With President George Bush due to hold talks in Pakistan tomorrow, four people have been killed and more than 50 injured in a suicide bombing near the US consulate in Karachi.
An American diplomat is among the dead, and Pakistani officials said they suspect the timing of the attack is linked to Mr Bush's visit.
The White House said the US President's first visit to Pakistan was "not a risk-free undertaking", but that it would go ahead despite yesterday's bombing. "Terrorists and killers are not going to prevent me from going to Pakistan," President Bush said during a press conference in neighbouring India.
The blast occurred when a suicide bomber rammed a car packed with explosives into the car of an American diplomat outside the entrance to the consulate. Police said that the bomber had originally planned to drive into the consulate and detonate his explosives, but that a Pakistani guard saw him and tried to stop him, with the result that he drove into the diplomat's car instead.
However, the US said there was evidence that the diplomat, who has not been named, had been specifically targeted.
Karachi, Pakistan's biggest city, is plagued by sectarian violence and bombings are frequent . But Pakistani counter-terrorism sources said that, unusually, the bomber had used high-intensity explosives, and that it was the most powerful blast seen in Karachi.
The explosion destroyed 10 cars and made a crater 2ft deep. The diplomat's car was thrown over a concrete barrier into the car park of the nearby Marriott hotel. A man's body with part of the head missing was thrown on to the roof of a wing of the hotel. The Pakistani driver of the consulate car and an unidentified woman were also killed, as well as the suicide bomber.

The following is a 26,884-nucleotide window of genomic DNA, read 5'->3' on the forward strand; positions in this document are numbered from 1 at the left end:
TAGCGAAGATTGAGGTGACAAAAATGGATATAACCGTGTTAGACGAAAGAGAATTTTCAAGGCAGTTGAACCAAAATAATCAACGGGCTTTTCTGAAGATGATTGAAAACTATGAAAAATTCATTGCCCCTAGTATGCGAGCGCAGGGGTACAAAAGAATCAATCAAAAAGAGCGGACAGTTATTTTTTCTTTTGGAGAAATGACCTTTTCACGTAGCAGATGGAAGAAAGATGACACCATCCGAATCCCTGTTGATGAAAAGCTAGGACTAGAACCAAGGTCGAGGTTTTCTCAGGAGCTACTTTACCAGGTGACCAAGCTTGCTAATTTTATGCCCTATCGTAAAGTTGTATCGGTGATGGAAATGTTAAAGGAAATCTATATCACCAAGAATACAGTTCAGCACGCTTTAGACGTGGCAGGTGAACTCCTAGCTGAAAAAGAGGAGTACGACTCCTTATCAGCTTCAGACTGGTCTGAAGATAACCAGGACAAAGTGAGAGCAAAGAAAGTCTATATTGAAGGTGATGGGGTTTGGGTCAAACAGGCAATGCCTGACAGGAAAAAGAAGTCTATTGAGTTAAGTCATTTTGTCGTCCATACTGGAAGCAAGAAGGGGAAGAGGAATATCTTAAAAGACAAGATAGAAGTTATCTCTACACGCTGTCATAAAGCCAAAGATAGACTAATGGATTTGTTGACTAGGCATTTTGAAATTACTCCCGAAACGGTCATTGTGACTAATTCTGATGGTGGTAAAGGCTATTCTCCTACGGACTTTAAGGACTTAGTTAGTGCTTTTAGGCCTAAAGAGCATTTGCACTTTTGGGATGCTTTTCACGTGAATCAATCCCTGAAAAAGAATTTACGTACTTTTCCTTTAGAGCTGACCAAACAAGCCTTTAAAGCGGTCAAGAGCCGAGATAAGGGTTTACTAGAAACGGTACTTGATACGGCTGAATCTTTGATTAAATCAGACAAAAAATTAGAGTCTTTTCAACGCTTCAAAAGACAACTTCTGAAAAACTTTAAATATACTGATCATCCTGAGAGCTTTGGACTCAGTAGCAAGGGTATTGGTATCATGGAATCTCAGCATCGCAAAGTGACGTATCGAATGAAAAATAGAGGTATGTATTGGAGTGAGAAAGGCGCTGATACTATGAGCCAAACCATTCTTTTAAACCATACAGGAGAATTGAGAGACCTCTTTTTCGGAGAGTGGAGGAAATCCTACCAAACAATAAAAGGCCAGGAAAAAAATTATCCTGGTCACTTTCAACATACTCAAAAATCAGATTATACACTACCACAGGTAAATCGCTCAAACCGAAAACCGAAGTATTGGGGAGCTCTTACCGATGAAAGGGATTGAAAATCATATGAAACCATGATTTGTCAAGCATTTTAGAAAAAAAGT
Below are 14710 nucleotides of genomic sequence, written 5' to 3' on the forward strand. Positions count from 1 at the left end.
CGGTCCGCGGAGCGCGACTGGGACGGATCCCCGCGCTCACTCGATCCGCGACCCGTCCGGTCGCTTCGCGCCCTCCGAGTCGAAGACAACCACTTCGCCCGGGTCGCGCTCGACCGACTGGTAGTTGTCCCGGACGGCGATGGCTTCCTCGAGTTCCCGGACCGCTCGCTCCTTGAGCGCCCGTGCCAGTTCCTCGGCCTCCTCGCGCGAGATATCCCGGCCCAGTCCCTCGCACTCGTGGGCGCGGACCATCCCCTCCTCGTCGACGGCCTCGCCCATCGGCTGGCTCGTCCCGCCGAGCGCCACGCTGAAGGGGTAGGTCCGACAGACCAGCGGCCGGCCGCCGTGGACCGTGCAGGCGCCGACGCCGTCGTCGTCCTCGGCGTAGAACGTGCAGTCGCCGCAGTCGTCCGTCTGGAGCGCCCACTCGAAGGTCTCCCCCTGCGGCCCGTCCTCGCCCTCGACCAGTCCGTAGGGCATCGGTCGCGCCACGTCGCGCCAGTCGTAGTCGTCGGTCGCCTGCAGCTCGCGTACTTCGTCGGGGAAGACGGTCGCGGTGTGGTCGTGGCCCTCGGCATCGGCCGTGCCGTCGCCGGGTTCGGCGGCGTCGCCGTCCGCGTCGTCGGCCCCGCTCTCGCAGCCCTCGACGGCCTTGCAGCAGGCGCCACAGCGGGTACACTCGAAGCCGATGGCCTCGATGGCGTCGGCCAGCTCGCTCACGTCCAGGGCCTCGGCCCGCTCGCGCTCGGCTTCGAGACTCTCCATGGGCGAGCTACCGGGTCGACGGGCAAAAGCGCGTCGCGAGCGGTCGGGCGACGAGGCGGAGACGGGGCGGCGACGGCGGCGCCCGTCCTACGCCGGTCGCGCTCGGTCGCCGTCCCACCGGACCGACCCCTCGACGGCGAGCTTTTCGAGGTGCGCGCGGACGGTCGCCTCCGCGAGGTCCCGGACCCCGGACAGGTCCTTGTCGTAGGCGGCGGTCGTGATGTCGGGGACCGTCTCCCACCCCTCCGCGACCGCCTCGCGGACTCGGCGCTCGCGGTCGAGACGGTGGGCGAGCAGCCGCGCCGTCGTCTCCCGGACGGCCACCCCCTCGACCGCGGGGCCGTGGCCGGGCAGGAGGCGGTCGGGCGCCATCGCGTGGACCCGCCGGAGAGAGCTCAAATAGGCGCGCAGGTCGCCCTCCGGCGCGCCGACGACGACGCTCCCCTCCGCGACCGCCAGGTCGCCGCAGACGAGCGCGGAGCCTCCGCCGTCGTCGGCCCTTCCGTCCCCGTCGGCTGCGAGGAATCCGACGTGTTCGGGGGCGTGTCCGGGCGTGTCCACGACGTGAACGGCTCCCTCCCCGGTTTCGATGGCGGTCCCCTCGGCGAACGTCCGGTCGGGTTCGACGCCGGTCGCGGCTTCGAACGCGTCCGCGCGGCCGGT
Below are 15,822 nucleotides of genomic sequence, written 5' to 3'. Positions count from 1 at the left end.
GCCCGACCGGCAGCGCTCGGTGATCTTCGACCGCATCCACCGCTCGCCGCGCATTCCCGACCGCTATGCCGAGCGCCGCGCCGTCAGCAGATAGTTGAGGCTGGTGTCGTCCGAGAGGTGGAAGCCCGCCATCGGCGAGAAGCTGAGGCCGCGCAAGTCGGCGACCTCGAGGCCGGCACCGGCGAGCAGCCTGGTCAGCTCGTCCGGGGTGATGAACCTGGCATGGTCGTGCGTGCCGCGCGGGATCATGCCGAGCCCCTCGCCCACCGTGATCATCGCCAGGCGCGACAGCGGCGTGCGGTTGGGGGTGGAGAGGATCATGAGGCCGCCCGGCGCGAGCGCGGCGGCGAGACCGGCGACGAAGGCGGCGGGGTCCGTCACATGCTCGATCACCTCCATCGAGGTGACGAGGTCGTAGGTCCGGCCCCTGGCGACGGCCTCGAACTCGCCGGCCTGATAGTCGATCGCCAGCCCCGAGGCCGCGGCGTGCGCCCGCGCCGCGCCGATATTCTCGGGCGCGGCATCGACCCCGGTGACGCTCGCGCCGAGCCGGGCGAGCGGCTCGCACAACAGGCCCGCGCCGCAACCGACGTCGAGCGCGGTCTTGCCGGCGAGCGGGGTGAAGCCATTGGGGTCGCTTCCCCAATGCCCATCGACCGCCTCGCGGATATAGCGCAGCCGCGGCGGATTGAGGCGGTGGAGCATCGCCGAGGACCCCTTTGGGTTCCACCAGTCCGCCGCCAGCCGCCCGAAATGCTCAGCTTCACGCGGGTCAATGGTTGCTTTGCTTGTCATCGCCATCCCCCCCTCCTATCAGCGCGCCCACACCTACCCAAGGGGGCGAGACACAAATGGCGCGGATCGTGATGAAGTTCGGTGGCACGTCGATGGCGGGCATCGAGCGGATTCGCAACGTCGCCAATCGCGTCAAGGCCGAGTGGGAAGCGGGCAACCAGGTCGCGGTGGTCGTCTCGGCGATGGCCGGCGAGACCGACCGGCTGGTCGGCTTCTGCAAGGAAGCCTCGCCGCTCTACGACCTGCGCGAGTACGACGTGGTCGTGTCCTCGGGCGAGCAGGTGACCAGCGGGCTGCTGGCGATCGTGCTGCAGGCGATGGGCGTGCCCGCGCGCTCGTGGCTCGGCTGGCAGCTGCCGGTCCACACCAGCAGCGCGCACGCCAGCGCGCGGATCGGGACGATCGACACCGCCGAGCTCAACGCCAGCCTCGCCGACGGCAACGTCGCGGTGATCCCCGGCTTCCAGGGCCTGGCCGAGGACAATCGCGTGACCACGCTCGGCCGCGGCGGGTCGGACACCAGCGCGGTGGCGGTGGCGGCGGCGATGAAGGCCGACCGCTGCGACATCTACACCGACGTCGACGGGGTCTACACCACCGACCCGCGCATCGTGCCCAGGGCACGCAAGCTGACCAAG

A wide range of different groups carry out bombings in Karachi. But the powerful explosives used and the fact that the consulate was targeted point to one of the local Islamic militant groups that are ideologically tied to al-Qa'ida.
President Bush is scheduled to arrive in Pakistan tonight ahead of talks with President Pervez Musharraf. Mr Bush is visiting the Pakistani capital Islamabad, where security is generally much better than in Karachi, 1,000 miles south.
Even so, extraordinary security measures are being put in place for his visit. The Pakistani government is planning to seal off large areas of Islamabad completely, amid threats from the opposition to stage mass demonstrations against the visit.
The White House only said yesterday that President Bush would be flying into Pakistan today and spending a night there before Saturday's talks.
When Bill Clinton visited Pakistan in 2000, he made a last-minute plane switch at the airport in India for security reasons and flew into Pakistan in an unmarked light aircraft. His motorcade into Islamabad had several limousines so it was not clear which one he was in.
The US national security adviser, Stephen Hadley, said yesterday that security was constantly being reviewed ahead of President Bush's visit.
"It is something that they reassess up to the point where we head to Pakistan. And at this point people are comfortable that the necessary precautions are in place," he said.Reuse content